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What Influenced European Migration To America?

1705 words - 7 pages

16th and 17th century AmericaEver since the 16th century, America has undergone on a massive scale, a sustained process of fusion of the cultural values of peoples of different ethnic origins and of groups. America has been the land of hope and promise ever since its discovery. These promises of hope and a better brighter future have always attracted immigrants from all parts of the world to America. The early 1600s saw the beginning of a great tide of emigration from Europe to North America. Spanning more than three centuries, this movement grew from a trickle of a few hundred English colonists to a flood of millions of newcomers. Impelled by powerful and diverse motivations, they built a ...view middle of the document...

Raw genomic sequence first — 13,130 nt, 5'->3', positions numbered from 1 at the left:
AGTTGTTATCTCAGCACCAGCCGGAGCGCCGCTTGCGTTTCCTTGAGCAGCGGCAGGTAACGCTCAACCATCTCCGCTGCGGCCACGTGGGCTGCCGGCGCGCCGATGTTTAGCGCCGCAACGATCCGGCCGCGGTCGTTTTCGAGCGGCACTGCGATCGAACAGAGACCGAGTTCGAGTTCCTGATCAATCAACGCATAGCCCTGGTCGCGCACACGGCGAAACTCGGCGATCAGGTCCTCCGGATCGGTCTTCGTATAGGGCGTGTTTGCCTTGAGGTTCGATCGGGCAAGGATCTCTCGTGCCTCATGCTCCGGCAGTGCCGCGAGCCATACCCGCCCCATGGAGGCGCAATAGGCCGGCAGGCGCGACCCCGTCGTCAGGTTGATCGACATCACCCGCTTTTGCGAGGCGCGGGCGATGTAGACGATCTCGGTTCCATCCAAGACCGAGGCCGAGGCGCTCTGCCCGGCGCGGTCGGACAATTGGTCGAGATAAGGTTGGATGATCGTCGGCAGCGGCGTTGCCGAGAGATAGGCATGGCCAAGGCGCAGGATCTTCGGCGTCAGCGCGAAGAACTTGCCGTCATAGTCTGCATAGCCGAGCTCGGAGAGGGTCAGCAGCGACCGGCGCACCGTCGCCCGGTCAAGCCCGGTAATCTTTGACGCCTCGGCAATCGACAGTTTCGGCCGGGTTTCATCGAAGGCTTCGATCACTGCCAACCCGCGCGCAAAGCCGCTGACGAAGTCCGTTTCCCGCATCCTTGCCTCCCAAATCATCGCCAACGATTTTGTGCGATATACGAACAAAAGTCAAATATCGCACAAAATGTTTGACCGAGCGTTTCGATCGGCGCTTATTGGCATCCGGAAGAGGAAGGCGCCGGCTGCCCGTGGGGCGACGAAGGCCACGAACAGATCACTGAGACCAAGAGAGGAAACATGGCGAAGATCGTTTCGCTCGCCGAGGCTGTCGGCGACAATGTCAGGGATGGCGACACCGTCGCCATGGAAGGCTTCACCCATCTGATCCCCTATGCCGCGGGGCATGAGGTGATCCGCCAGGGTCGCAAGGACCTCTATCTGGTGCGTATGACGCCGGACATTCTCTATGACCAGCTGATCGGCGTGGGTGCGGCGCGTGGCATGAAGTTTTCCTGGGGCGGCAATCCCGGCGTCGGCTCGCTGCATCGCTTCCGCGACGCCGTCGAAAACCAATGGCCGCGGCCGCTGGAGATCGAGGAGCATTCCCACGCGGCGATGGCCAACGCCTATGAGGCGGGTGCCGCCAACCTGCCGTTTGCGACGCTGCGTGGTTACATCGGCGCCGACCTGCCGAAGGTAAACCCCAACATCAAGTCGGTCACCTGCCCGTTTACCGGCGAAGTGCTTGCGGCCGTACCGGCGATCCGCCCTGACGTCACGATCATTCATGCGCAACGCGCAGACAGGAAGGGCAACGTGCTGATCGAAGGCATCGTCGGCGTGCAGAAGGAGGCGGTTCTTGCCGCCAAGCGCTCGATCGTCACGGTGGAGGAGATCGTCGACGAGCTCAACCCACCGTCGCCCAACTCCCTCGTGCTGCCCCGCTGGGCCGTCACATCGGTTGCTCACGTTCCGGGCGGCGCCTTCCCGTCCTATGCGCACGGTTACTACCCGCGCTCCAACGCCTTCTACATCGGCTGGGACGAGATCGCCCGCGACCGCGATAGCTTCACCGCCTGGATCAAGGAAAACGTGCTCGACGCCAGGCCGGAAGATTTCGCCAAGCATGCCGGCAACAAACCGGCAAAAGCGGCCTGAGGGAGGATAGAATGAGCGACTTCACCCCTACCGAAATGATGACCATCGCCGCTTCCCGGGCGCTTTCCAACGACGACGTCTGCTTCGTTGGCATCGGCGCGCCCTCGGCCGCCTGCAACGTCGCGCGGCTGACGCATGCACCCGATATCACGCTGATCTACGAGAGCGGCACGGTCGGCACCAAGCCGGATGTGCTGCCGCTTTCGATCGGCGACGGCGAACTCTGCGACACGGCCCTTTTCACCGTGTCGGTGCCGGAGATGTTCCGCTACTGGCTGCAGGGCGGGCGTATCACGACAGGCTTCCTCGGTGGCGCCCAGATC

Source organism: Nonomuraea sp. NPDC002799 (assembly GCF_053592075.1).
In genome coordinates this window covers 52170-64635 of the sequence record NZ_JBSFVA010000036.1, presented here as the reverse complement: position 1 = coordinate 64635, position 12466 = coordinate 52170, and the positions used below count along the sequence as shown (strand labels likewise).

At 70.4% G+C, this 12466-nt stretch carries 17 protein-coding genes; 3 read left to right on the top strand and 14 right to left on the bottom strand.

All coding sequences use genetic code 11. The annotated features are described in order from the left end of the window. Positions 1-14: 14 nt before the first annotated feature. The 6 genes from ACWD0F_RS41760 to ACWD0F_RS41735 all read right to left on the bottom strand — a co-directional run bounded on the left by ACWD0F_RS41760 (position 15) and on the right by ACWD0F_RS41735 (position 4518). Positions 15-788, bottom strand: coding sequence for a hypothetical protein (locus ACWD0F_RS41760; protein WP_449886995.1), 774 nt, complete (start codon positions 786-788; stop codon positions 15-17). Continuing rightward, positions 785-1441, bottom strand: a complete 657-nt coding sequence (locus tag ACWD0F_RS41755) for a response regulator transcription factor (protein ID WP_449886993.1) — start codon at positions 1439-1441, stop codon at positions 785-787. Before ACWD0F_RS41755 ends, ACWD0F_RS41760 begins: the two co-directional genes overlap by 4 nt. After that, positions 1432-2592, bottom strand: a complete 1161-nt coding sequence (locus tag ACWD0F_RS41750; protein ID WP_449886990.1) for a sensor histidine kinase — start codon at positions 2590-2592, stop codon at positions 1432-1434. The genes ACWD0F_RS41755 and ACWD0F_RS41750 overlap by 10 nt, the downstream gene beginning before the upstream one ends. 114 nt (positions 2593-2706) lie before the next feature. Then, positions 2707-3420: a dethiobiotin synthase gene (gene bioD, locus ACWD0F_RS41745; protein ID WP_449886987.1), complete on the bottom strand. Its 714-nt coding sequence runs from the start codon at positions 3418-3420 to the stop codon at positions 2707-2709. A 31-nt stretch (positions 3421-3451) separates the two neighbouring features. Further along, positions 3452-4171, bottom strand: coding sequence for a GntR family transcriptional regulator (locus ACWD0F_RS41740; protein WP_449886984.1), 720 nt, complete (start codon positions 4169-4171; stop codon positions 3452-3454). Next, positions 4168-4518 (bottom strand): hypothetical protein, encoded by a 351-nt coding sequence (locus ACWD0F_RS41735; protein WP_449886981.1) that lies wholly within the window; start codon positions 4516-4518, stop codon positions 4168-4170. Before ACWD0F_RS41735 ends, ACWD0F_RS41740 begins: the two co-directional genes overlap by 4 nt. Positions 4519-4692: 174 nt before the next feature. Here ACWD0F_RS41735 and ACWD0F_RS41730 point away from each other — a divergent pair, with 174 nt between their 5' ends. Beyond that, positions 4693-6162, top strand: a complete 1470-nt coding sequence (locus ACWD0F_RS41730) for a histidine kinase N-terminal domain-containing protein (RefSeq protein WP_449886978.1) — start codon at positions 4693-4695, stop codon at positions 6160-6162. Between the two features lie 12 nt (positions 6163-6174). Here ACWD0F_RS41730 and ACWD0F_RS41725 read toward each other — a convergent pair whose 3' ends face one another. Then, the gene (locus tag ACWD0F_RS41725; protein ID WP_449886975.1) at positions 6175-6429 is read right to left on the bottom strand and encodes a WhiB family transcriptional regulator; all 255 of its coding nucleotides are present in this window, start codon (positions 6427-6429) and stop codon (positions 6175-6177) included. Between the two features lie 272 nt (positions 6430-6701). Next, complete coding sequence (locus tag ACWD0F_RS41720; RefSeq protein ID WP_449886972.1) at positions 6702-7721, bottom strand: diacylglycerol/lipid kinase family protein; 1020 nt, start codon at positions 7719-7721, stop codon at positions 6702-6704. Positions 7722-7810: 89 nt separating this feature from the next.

These puritans left for America on the Mayflower and landed in Cape Cod in 1626.The colonists' first glimpse of the new land was a vista of dense woods. The settlers might not have survived had it not been for the help of friendly Indians, who taught them how to grow native plants -- pumpkin, squash, beans and corn. Because of their Puritan beliefs, they had good relations with the Native Americans. Their pacifist nature led the Indians to help with their crops.Dense forests, the resistance of some Indian tribes and the formidable barrier of the Appalachian Mountains discouraged settlement beyond the coastal plain. Only trappers and traders dared to venture into the wilderness. For the first hundred years the colonists built their settlements compactly along the coast.The first English immigrants to what is now the United States crossed the Atlantic long after several Spanish colonies had been established in Mexico, the Caribbean, the West Indies and South America. Like all early travelers to the New World, they came in small, overcrowded ships. During their long voyages, they lived on meager rations. Many died of disease, their ships were often battered by storms and some were lost at sea.Political considerations influenced many people to move to America. In the 1600s, arbitrary rule by England's Charles I gave impetus to the migration to the New World. The king understood that the development of new colonies in America resulted in profits. He compensated English families in America who reproduced quickly and punished those who did not marry.The coming of colonists in the colonists to America from England was not directly sponsored by the government but by private groups of individuals whose chief motive was profit. Men and women with little active interest in a new life in America were often induced to make the move to the New World by the skillful persuasion of promoters. Judges and prison authorities offered convicts a chance to migrate to colonies like Georgia instead of serving prison sentences.But few colonists could finance the cost of passage for themselves and their families to make a start in the new land. In some cases, ships' captains received large rewards from the sale of service contracts for poor migrants, called indentured servants, and every method from extravagant promises to actual kidnapping was used to take on as many passengers as their vessels could hold.In other cases, the expenses of transportation and maintenance were paid by colonizing agencies like the Virginia or Massachusetts Bay Companies. In return, indentured servants agreed to work for the agencies as contract laborers, usually for four to seven years. Free at the end of this term, they would be given "freedom dues," sometimes including a small tract of land.It has been estimated that half the settlers living in the colonies south of New England came to America under this system. Although most of them fulfilled their obligations faithfully, some ran away from...

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